This story originally appeared on PlanPhilly.
Ann Strickland, 87, has lived in the southwest corner of Eastwick for 37 years.
Her small community of single-family homes sits right across from the John Heinz National Wildlife Conservatory at Tinicum.
Not far from Philadelphia International Airport, the area is isolated, and barren of the attractions that line the streets in busy parts of the city, where residents can have most of their needs met without getting behind a steering wheel, or summoning someone who is.
Which is why an online tool from New York University School of Medicine shows that Strickland lives in the least walkable area of the city. The City Health Dashboard rated the area southwest of the Bartram Avenue and 84th Street intersection, part of the 19153 zip code, three out of 100 on the scale of walkability.
The metric quantifies the “density of intersections and residences” and accessibility to places such as grocery stores, parks, and restaurants.
Strickland, who lives with her daughter Lisa, 56, doesn’t mind getting in the car when she needs to pick up groceries, or medicine from the pharmacy. She and her daughter both like to drive and enjoy the privacy of living in an area with little foot traffic.
“The whole time we’ve been out here it’s been really nice,” she said.
Eastwick isn’t the only section of Philadelphia to rank low on the walkability scale. Other areas with ratings below 10 include parts of Girard Estates and Packard Park in South Philadelphia as well as Somerton, Millbrook and Bustleton in the Northeast. According to researchers, areas like these tend to have higher rates of obesity and diabetes than places that are more pedestrian-friendly.
Not surprisingly, the most walkable sections of the city — several census tracts scored perfect 100s, and many ranked above 90— can be found in Center City and include Rittenhouse Square, Fitler Square, Logan Square, and Society Hill, where residents pay a premium for commutes that can be traveled on foot.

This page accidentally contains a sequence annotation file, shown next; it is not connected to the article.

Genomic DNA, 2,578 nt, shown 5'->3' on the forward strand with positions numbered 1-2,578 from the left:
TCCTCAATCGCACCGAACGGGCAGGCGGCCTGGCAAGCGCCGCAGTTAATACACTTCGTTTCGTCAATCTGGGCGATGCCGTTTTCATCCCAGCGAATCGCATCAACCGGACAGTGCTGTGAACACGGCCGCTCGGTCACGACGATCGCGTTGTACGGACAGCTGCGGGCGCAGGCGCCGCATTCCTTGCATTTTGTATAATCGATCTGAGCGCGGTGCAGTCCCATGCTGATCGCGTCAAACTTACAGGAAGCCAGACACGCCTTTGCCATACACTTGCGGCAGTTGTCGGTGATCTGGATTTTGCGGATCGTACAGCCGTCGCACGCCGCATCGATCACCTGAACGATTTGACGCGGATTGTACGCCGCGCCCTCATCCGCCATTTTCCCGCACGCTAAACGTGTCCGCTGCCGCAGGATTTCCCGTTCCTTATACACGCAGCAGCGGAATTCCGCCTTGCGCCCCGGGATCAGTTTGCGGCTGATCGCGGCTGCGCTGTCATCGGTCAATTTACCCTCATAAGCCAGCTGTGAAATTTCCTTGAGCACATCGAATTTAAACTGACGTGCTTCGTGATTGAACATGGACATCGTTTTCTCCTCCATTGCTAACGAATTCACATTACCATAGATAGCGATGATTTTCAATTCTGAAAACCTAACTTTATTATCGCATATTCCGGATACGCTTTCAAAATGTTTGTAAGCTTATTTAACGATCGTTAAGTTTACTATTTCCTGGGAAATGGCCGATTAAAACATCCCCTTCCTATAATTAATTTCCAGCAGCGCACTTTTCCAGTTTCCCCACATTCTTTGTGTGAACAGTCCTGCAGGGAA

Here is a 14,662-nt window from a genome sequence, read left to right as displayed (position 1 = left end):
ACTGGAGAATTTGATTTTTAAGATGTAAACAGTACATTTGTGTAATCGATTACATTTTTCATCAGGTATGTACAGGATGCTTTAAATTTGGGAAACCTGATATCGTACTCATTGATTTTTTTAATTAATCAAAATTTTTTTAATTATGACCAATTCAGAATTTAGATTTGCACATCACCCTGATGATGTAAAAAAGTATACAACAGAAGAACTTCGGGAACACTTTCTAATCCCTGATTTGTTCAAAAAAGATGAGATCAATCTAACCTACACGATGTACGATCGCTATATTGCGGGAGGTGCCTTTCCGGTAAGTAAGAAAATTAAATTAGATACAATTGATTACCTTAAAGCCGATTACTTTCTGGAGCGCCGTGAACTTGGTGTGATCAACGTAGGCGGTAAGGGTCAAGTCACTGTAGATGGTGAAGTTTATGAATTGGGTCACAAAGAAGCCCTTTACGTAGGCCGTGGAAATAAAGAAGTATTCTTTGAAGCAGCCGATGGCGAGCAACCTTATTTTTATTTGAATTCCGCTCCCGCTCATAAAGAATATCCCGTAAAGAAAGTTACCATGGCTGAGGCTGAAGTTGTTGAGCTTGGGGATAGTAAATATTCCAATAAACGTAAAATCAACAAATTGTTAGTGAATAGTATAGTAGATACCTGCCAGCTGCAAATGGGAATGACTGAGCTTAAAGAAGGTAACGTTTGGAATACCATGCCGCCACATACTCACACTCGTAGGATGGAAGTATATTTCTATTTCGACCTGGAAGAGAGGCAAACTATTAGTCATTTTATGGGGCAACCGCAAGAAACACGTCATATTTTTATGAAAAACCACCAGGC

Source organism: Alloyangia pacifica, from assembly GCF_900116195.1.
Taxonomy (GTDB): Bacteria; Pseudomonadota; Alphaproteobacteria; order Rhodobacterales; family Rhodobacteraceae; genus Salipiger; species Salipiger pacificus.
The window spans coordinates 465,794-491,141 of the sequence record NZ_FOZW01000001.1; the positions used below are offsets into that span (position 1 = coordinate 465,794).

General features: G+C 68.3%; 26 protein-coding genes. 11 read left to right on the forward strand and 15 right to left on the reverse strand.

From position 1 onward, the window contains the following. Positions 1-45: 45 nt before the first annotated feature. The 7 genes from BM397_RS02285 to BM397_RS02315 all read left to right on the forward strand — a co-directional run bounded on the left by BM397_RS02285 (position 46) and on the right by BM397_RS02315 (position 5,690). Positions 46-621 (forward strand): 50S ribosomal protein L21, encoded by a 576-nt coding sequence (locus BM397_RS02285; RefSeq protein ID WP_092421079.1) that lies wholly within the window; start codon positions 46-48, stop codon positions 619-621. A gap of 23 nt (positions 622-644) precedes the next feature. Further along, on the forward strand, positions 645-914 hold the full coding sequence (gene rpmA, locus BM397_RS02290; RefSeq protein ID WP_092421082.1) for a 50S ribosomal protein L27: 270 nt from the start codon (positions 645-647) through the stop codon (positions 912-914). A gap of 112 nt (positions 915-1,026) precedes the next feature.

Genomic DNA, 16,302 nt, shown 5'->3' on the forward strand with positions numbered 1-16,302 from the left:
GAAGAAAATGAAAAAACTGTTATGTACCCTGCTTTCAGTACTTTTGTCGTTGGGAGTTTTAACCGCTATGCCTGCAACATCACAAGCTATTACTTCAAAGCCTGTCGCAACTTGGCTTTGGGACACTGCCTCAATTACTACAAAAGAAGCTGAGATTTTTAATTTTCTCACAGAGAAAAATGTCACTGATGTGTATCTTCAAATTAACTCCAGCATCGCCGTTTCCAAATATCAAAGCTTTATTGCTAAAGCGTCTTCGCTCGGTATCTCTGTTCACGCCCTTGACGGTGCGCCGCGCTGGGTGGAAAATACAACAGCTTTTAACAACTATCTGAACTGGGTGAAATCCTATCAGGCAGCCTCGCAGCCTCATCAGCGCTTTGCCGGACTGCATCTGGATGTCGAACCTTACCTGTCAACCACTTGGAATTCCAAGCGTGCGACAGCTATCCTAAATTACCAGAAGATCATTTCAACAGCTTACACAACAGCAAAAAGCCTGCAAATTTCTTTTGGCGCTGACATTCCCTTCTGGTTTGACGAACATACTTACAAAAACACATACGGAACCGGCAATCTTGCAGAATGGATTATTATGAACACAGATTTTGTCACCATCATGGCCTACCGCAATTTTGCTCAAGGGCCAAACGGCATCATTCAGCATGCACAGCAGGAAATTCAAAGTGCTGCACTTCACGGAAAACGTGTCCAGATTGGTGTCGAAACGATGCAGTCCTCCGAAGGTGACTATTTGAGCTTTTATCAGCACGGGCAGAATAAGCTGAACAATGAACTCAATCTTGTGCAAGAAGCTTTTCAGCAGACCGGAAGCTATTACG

Citywide, Philadelphia scored 79 out of 100, compared to an average of 42.8 across the 500 U.S. cities included in the NYU dataset.
In addition to walkability, researchers mapped health indicators including opioid overdose deaths, obesity, housing affordability, teen births, income inequality, and more.
The tool was released with the support of the Robert Wood Johnson Foundation.
“We hope that this data is going to spur action and target intervention in these locations and also the allocation of resources,” said Oktawia Wojcik, a program officer at the foundation.
Lisa Strickland said she tried walking for exercise but was never able to find the right route in her spread-out, sparsely populated neighborhood.
“The problem that I found with walking was there wasn’t enough trees,” said Lisa. “There wasn’t the comfort of trees to have the cool shade or the breeze in the summertime.”
Eastwick lost thousands of homes and businesses in a failed 1950s urban renewal effort.
Over the past few years, the Philadelphia Redevelopment Authority developed plans to bring more activity to the area. The latest feasibility plan shared with Eastwick residents included proposed changes to the nearly 130-acre parcel of land on which Strickland lives. Envisioned for the future is a denser neighborhood where shops and businesses could coexist with the home there now. A walk to the grocery store or the pharmacy could indeed be in the Stricklands’ future — welcome news to the family.
“It’s a good area, and it’s going to be growing up in a few years,” said Ann Strickland.